I will not be silent. This is my story and this is my truth and I couldn’t be more proud of that.

My name is Danielle Boland and I am a person in long-term recovery.  Many people are surprised when I tell them I was unable to stop drinking alcohol on my own and that I loved drugs.  You see, in some peoples eyes I can’t be an addict because I came from a great family, had a nice house, a great husband, and a lucrative job as a sales director in the high tech industry.  But I had a secret and over time it was killing me from the inside out.  I would go to the bar after work or take clients out for drinks and that was how I justified that I wasn’t so bad.  I had spent my life making sure everything looked great from the outside, becoming what I thought you wanted me to be instead of really loving myself and being true to who I really was.  I lived in a reactive and fearful state.

I couldn’t imagine a life without partying.  I was terrified at the thought of not being able to drink.  It seemed so great in concept but impossible in actuality.  For some reason, I was never ashamed or embarrassed to talk about my struggle.  I believe we all have some type of what I call distractions in our life that keep us from living mindfully and in reality.  All of us are guilty of denial on some level.  After two years of trying to quit and not wanting to surrender, I was lying in bed one night at the height of my career, still feeling empty inside and thought, “This can’t be it, there has to be more to life.  Maybe I don’t know as much as I think I do and perhaps I should listen to others who have some of what I want.”

I realized that since I had built up this house of cards around me I needed some time to be alone, peel away these layers like an onion, and come to terms with who I was at the core.  Despite a recent promotion and employing a team to work under me, I decided to check into treatment.  I recognized that I was spiritually bankrupt and if I couldn’t fill this God sized hole within me than I had nothing.  I remember realizing that I needed to fully change the person I brought into treatment.  To do the opposite of what I had always done and to be honest, open minded and fully willing.  I participated every day at treatment and spent my nights reading, journaling and working on myself.  It was raw, there was no portfolio of illusions, and it was just me, alone with my true self.  I was becoming free.

A week out of treatment anxious to return back to the work that defined me, I had been told that my position was eliminated.  To add to the blow, I was getting numerous letters from the insurance companies saying despite my chronic drunk driving I was not a risk to myself or others and would need to pay the almost $14,000 treatment bill myself.  The old me would have cowered in a corner and given up at this point.  I recognized that I had only one choice and it was to turn these obstacles into stepping-stones, so I did.  I trusted the process.  As much as I didn’t want to get out of bed every day and as difficult as it was to put one foot in front of the other, I still did it.  Looking back I now understand what a gift it was to have every last outside thing that defined me be taken away.  It left me no other option than to learn who I really was.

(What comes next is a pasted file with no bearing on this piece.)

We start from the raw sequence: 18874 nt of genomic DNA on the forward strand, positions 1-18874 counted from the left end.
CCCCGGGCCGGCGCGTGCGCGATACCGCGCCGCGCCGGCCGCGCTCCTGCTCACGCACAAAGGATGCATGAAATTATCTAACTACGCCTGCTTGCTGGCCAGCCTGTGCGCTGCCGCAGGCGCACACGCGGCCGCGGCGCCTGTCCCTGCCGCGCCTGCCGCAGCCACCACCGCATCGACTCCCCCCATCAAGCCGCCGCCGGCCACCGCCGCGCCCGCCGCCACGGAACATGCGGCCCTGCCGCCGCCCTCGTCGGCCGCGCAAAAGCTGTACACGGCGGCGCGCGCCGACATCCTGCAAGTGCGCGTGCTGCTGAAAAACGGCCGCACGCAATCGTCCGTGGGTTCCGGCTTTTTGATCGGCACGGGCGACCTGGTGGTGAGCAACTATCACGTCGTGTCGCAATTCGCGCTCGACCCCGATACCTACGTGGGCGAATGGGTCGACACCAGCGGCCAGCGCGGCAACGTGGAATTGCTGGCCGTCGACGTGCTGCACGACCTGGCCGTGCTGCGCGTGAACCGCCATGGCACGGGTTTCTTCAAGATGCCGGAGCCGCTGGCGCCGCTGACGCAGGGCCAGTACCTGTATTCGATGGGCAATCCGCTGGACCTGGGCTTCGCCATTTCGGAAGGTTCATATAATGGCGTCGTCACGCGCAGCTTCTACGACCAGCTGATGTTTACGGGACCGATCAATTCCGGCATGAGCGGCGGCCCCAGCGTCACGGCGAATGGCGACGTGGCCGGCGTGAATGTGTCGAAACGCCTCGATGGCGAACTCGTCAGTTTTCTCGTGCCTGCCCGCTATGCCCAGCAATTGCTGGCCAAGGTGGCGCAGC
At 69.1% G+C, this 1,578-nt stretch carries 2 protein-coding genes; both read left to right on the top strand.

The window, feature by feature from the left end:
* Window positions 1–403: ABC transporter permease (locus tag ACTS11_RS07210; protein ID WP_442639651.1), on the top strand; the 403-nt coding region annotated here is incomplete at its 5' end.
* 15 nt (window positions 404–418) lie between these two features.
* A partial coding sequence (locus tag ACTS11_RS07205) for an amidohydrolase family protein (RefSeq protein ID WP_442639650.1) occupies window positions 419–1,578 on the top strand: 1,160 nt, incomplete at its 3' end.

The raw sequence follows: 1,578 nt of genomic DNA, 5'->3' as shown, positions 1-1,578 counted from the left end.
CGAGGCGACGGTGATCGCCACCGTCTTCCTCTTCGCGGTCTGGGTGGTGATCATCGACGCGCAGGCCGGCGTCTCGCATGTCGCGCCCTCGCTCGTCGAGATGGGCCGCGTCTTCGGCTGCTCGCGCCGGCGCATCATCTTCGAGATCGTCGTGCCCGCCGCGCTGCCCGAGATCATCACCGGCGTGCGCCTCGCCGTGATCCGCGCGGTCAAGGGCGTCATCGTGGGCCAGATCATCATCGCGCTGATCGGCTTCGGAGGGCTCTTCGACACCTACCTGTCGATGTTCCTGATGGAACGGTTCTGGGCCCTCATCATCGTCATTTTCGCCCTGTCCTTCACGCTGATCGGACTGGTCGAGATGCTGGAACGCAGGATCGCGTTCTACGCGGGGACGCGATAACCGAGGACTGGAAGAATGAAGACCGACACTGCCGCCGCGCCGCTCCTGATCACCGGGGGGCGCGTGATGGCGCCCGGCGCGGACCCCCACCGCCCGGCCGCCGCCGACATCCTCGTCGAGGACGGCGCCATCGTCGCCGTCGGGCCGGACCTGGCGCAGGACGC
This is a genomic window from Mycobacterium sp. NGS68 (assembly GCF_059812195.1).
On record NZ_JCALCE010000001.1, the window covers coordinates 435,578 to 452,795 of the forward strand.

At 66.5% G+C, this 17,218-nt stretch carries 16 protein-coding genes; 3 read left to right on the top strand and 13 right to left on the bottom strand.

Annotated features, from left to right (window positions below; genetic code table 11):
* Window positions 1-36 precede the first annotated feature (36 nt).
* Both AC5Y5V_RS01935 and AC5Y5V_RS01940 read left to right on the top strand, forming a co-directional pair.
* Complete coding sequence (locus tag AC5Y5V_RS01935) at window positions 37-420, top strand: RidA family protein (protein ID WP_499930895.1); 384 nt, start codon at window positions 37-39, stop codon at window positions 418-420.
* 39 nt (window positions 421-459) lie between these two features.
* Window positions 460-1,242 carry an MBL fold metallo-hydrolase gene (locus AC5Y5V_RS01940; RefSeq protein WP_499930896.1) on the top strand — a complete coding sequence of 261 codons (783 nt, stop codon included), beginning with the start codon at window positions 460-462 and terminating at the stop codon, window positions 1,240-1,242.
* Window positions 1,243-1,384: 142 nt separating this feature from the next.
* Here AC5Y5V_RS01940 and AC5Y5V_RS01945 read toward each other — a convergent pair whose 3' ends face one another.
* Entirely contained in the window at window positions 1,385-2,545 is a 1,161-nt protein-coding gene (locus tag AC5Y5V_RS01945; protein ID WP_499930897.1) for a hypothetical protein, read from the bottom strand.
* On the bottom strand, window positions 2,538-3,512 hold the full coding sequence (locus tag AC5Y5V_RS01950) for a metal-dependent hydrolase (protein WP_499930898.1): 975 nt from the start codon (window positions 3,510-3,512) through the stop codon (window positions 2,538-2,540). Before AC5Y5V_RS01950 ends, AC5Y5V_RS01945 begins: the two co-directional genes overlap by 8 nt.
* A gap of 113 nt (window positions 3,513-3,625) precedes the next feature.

There is no weakness in admitting our shortcomings, only power and strength.

I spent a year fighting insurance companies and speaking at the Massachusetts Statehouse, letting them and everyone know how damaging the insurance companies were to people trying to get well. Nothing like an addict getting a letter in the mail from medical experts telling you that you aren’t really an addict and in need of treatment…I also became the first Massachusetts Chapter Lead of Young People in Recovery.  Despite numerous job opportunities making a ton of money in Corporate America, I decided to sell my nice new car and live very simply for the first year of sobriety, forming a strong foundation for my new life to be built on.  I invested my savings into self -development and eventually decided to open my own company where people with addiction struggles and their families can connect with coaches thriving in recovery, helping them change their lives.

It has been said that everything we want is on the other side of fear and I continue to be living proof of this every single moment.  Life in recovery continues to bring me experiences beyond my wildest dreams.  Here, anything is possible.  I have worked in Hollywood as a sober companion and continue to meet and help amazing people every day.  Just because I do this for a living I cannot forget that my own recovery must always come first.  Instead of helping and pleasing everyone else, I work on and love myself first and recognize that the entire universe will benefit from this approach.  I cannot control others so I choose to be a power of example.

So many people are sitting in the wings just waiting to be convinced that they have some type of problem with addiction.  According to statistics there are actually millions upon millions who never seek help.  I believe this is because they fail to recognize that they deserve more from the world and that the world deserves more from them.  I will not be silent.  This is my story and this is my truth and I couldn’t be more proud of that.  I want everyone to see that people do recover and most of these people are brilliant, creative, unique, and a major asset to our society.  There is no weakness in admitting our shortcomings, only power and strength.  Watch out world, here I come.